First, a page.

BAWD I. My own father did twelve months for assult... decent assault, of course. Not the other kind.
CRONIN. I was in myself for rape.
BAWD I. Ah, a political prisoner! Me heart is always with the boys!
-- Act I (we don't need no stinking scenes)
The Irish playwright Brendan Behan wrote three real plays and a few little ones. This is the last of the three big ones, and the last play he wrote. Behan wrote it around 1964, shortly before his death, and never quite finished it. He had given a semi-finished first act to the New York Theatre Guild, but the rest existed only as drafts which came to light among his papers after he died. To cut a tangled story down to the bare bones, Alan Simpson of the Abbey Theatre came along in 1971 and reduced the drafts and fragments to a semi-coherent play. Behan's widow, Beatrice, cooperated and approved. The critics went wild! Audiences fell over themselves in the aisles!
The play was a mess.
Behan spent his last years dying of alcoholism and diabetes. In earlier days his craftsmanship was animated and justified by a wonderful Behanity; after that craftsman dissolved in a pool of liquor, the Behanity was all that remained. Behanity is a fine thing to have and it's enough to get along on, but you wish there were a disciplined writer there. Maybe alcohol is better than psychedelics after all; Behan's talent survived his dissolution better than Syd Barrett's did his.
Richard's Cork Leg takes place in a graveyard. The cast includes two Bawds, two indigent Blind Men, a Mrs. Mallarkey and her daughter Dierdre, and a Corpse (played by Ciaran Bourke in the 1971 production). There are Blueshirts, Irish fascists who had supported the Spanish dictator Francisco Franco (and capered in the same witless chorus line as the Black Shirts, Brown Shirts, and Mr. Vonnegut's Silver Shirts). What little plot there is, issues forth from a half-hearted conflict between the Blueshirts and everybody else. By "bawd", incidentally, Behan seems to intend "prostitute" rather than Webster's "procuress".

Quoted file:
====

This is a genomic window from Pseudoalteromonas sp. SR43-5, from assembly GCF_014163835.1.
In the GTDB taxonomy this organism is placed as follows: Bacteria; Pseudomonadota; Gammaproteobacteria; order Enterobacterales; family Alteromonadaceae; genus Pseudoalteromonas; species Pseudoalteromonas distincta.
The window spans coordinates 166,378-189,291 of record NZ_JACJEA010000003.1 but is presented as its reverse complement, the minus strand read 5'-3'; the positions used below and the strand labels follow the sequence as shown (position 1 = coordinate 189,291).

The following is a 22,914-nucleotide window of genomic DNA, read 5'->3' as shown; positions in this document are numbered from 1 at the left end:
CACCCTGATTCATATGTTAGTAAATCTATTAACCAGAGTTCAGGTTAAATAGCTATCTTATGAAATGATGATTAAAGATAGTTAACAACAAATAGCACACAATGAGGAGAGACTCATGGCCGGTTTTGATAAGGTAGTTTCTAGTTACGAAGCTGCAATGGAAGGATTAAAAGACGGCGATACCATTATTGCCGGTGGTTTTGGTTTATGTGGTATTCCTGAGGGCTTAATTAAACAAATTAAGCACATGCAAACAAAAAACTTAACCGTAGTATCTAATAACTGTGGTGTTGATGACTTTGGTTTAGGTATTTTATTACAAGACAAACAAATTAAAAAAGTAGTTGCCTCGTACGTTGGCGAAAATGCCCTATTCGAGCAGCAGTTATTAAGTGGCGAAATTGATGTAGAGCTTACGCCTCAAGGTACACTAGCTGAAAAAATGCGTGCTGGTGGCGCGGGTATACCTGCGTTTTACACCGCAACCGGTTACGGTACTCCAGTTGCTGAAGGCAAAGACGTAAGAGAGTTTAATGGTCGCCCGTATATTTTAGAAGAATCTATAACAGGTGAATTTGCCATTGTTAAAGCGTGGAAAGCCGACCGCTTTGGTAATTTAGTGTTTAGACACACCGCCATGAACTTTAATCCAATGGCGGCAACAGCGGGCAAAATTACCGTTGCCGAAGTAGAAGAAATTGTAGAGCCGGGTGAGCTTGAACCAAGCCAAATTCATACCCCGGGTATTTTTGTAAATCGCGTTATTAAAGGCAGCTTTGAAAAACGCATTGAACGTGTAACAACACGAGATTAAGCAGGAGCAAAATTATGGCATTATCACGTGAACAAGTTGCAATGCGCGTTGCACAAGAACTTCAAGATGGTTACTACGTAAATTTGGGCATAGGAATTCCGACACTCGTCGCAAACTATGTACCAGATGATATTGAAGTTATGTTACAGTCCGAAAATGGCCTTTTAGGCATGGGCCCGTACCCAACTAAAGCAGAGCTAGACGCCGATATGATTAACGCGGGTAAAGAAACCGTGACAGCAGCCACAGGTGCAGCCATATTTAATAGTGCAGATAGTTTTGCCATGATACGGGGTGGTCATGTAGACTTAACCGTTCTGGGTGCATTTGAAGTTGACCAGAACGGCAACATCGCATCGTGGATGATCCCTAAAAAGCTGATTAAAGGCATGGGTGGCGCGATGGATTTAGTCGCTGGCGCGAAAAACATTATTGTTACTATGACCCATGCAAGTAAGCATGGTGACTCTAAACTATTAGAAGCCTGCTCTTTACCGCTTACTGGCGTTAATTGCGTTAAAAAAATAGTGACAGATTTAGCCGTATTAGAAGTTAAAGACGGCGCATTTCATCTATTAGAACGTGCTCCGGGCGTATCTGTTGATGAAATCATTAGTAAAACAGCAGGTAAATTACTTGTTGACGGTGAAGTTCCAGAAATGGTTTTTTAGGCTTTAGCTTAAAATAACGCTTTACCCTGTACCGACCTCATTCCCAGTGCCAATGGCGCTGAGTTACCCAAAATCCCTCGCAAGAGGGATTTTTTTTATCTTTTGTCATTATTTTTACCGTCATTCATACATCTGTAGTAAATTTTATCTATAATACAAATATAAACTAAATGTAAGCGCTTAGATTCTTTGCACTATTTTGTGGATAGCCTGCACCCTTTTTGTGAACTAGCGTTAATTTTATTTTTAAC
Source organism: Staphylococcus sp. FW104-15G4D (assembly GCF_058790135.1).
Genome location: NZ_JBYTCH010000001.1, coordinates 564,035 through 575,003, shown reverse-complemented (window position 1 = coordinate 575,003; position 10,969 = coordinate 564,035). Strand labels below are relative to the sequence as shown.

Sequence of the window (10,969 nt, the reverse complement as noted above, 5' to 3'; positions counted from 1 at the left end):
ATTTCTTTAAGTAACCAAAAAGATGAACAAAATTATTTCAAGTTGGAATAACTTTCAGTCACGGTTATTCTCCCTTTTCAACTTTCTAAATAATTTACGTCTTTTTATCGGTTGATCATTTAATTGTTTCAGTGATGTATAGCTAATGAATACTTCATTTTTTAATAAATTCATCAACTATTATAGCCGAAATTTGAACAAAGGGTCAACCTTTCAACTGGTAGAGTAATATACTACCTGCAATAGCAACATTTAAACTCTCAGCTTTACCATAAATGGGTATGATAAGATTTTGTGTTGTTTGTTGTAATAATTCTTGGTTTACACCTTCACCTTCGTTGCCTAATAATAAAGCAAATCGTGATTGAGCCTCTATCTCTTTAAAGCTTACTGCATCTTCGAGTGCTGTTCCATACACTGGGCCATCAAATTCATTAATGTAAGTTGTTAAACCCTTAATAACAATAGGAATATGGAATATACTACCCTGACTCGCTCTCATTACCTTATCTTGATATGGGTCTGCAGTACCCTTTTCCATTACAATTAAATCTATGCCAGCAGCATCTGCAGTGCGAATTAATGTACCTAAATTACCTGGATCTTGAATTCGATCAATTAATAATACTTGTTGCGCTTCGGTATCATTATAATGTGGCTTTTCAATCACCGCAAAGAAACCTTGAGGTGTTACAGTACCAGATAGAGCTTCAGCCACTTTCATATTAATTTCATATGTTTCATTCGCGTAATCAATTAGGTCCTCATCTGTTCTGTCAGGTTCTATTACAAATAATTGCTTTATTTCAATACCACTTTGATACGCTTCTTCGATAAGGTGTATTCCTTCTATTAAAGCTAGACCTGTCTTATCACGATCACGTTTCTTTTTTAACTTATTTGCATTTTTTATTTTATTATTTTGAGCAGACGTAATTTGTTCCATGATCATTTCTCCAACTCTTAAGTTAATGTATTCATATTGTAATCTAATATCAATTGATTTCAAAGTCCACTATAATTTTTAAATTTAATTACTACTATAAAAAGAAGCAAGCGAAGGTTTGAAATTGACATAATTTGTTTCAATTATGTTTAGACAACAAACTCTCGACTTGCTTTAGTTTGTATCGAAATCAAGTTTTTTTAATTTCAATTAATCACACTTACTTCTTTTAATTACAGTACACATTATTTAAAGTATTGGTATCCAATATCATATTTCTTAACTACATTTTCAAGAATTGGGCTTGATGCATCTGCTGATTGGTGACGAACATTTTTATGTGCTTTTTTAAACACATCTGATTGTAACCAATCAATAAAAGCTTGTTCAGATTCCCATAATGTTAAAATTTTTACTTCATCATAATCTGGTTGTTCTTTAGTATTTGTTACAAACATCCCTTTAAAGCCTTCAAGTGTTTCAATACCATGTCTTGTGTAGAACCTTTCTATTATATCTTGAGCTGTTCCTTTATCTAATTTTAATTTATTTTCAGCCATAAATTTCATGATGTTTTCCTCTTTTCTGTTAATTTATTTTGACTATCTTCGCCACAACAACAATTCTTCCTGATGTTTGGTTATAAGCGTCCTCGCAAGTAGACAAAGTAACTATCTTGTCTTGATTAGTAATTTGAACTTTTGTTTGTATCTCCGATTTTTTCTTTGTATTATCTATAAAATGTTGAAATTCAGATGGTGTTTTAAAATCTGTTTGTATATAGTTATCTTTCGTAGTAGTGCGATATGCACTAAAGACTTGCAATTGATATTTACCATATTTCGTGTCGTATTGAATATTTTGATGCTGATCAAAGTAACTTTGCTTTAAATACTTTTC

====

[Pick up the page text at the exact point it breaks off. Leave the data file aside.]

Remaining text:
It wanders. It's either a non-linear narrative with overtones of magical realism, or else the rambling of a dying alcoholic with a fine sense of humor and a gift for language. Behan loved songs; there are songs here. Mostly it's dialog, about life, drink, politics, life, sex, death, Ireland, life, drink, life, Ireland, drink, and sex, in roughly that order.
Remember "Hamlet and His Problems"1? This thing isn't a well-oiled literary machine of any description. It's just fun, a long improvisation that only Behan could have gotten away with at all. In lesser hands it would be a waste of time. Don't take it too seriously, just read it.
1 Well, okay, maybe you don't. It's a critical essay that T.S. Eliot wrote about William Shakespeare's play Hamlet. That play has been the subject of controversy over the years. We've got a lot of questions regarding the character and motiviation of Hamlet himself, and also regarding some weird bits elsewhere in the play. Eliot Alexandrically sat down and said, in essence: "He stole half the play from Thomas Kyd and he wrote the rest in a hurry. It's incoherent. The reason you can't make complete sense out of it is that there is no complete sense there to be made. Sorry." I read the essay a dozen years ago and I'm paraphrasing wildly, but that's the gist as I recall it.